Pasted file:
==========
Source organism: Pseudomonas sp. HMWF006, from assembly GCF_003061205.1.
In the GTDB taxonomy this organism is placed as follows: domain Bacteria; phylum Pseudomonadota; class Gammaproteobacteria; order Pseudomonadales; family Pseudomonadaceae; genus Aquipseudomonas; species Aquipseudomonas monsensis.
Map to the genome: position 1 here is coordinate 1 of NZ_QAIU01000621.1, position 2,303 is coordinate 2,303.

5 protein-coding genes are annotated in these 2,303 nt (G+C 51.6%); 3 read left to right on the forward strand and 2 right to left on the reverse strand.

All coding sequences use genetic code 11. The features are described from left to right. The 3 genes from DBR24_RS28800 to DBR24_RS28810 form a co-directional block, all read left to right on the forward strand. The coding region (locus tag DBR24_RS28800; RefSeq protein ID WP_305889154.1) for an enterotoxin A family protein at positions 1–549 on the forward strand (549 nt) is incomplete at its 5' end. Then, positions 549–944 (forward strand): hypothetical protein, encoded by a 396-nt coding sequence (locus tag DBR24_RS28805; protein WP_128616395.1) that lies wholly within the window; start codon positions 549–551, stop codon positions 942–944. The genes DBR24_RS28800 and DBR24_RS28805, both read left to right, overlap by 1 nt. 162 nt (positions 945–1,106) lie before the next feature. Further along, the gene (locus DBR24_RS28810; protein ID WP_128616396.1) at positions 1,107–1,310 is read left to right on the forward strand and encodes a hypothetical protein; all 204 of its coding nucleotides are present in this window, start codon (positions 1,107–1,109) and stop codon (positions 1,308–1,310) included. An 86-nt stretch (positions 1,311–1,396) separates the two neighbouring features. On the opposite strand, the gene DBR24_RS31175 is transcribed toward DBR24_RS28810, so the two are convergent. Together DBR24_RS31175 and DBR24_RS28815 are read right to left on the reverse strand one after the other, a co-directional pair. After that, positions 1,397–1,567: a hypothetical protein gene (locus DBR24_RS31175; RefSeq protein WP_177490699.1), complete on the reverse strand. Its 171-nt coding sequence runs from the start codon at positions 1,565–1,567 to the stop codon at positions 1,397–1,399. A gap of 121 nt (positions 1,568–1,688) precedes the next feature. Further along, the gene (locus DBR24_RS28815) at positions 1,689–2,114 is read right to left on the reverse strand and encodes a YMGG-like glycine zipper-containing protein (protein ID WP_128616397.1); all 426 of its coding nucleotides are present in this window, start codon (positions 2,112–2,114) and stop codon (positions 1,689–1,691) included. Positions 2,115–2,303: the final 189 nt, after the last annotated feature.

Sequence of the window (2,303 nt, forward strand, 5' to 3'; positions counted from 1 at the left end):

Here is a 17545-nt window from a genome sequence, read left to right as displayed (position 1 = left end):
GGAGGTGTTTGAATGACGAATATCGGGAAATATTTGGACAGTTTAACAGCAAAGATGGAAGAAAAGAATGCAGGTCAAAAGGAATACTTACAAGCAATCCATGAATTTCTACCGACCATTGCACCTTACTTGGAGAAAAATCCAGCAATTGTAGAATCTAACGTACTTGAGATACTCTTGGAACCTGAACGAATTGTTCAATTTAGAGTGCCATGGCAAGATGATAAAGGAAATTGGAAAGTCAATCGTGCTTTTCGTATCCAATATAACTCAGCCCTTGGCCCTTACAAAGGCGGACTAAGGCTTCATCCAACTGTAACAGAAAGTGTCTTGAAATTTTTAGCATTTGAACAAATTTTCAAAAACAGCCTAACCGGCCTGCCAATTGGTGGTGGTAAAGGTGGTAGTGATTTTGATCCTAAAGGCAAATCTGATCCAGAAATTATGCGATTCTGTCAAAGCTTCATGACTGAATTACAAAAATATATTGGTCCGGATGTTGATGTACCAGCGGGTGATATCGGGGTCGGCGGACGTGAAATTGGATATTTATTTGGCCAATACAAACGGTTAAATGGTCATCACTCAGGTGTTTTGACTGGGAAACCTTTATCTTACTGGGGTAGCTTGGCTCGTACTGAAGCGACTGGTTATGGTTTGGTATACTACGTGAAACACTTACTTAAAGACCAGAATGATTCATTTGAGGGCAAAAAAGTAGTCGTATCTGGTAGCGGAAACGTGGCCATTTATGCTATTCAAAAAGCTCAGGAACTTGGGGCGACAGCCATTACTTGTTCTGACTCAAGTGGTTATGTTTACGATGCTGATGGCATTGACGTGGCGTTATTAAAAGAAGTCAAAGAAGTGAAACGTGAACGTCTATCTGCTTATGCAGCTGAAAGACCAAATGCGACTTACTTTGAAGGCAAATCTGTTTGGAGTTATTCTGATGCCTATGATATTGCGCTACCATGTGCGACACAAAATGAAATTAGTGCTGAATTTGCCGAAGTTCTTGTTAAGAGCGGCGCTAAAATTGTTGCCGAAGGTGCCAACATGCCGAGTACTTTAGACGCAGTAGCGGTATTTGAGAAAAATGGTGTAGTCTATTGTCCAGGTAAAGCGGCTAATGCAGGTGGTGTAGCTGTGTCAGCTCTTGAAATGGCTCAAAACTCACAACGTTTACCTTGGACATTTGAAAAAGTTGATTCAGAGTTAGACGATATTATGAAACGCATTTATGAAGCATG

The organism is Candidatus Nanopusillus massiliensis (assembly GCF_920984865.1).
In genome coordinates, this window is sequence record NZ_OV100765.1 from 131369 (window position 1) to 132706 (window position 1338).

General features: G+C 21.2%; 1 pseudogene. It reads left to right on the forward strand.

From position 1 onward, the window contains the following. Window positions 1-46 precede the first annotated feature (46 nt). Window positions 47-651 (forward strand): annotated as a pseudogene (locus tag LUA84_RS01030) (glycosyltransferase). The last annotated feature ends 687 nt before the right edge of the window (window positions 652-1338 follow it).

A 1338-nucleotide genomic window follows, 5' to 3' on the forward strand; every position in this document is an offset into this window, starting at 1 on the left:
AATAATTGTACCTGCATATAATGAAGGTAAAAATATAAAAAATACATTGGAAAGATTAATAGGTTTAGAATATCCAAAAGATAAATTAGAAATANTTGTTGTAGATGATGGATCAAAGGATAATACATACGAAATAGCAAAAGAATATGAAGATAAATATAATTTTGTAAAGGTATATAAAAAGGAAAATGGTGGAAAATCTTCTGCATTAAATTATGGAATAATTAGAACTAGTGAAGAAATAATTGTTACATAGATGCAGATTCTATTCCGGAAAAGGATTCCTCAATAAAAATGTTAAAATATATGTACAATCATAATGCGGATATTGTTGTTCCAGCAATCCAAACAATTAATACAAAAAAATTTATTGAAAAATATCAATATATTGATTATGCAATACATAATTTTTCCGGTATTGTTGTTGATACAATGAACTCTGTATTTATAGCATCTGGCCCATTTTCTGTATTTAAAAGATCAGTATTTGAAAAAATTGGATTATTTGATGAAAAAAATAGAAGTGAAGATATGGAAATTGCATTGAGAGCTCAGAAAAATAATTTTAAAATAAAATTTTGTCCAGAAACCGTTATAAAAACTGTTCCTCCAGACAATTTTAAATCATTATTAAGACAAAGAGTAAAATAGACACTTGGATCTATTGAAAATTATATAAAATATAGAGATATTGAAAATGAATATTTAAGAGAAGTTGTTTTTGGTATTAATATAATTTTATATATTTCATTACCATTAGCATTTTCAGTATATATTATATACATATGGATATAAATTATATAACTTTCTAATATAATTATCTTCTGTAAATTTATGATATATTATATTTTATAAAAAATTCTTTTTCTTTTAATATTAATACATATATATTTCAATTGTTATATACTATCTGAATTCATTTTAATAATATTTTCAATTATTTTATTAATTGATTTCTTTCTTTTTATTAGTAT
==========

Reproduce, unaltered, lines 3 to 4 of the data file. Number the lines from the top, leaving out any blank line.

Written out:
Map to the genome: position 1 here is coordinate 1 of NZ_QAIU01000621.1, position 2,303 is coordinate 2,303.

5 protein-coding genes are annotated in these 2,303 nt (G+C 51.6%); 3 read left to right on the forward strand and 2 right to left on the reverse strand.